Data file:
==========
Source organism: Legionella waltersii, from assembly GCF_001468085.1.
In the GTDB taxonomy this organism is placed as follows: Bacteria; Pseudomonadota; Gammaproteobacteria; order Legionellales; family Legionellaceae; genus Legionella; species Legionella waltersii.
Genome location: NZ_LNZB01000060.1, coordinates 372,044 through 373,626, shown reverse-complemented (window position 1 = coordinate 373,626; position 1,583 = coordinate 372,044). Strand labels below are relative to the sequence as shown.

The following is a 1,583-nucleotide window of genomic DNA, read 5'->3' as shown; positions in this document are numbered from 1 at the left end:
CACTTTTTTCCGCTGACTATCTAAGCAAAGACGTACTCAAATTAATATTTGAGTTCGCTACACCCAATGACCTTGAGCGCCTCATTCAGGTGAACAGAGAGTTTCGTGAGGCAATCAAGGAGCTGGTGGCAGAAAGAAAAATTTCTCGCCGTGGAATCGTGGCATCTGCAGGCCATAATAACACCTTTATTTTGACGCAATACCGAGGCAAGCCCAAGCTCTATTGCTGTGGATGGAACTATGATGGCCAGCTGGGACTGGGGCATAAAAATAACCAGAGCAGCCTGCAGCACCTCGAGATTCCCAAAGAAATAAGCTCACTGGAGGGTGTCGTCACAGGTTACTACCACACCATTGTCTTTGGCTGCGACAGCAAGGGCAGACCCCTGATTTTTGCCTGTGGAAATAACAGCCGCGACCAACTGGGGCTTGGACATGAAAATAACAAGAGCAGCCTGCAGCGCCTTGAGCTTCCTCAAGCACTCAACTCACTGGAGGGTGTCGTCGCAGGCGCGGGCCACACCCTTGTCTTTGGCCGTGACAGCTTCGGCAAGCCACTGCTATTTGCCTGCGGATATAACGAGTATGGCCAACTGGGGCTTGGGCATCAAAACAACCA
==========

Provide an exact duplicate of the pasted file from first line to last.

Source organism: Legionella waltersii, from assembly GCF_001468085.1.
In the GTDB taxonomy this organism is placed as follows: Bacteria; Pseudomonadota; Gammaproteobacteria; order Legionellales; family Legionellaceae; genus Legionella; species Legionella waltersii.
Genome location: NZ_LNZB01000060.1, coordinates 372,044 through 373,626, shown reverse-complemented (window position 1 = coordinate 373,626; position 1,583 = coordinate 372,044). Strand labels below are relative to the sequence as shown.

The following is a 1,583-nucleotide window of genomic DNA, read 5'->3' as shown; positions in this document are numbered from 1 at the left end:
CACTTTTTTCCGCTGACTATCTAAGCAAAGACGTACTCAAATTAATATTTGAGTTCGCTACACCCAATGACCTTGAGCGCCTCATTCAGGTGAACAGAGAGTTTCGTGAGGCAATCAAGGAGCTGGTGGCAGAAAGAAAAATTTCTCGCCGTGGAATCGTGGCATCTGCAGGCCATAATAACACCTTTATTTTGACGCAATACCGAGGCAAGCCCAAGCTCTATTGCTGTGGATGGAACTATGATGGCCAGCTGGGACTGGGGCATAAAAATAACCAGAGCAGCCTGCAGCACCTCGAGATTCCCAAAGAAATAAGCTCACTGGAGGGTGTCGTCACAGGTTACTACCACACCATTGTCTTTGGCTGCGACAGCAAGGGCAGACCCCTGATTTTTGCCTGTGGAAATAACAGCCGCGACCAACTGGGGCTTGGACATGAAAATAACAAGAGCAGCCTGCAGCGCCTTGAGCTTCCTCAAGCACTCAACTCACTGGAGGGTGTCGTCGCAGGCGCGGGCCACACCCTTGTCTTTGGCCGTGACAGCTTCGGCAAGCCACTGCTATTTGCCTGCGGATATAACGAGTATGGCCAACTGGGGCTTGGGCATCAAAACAACCA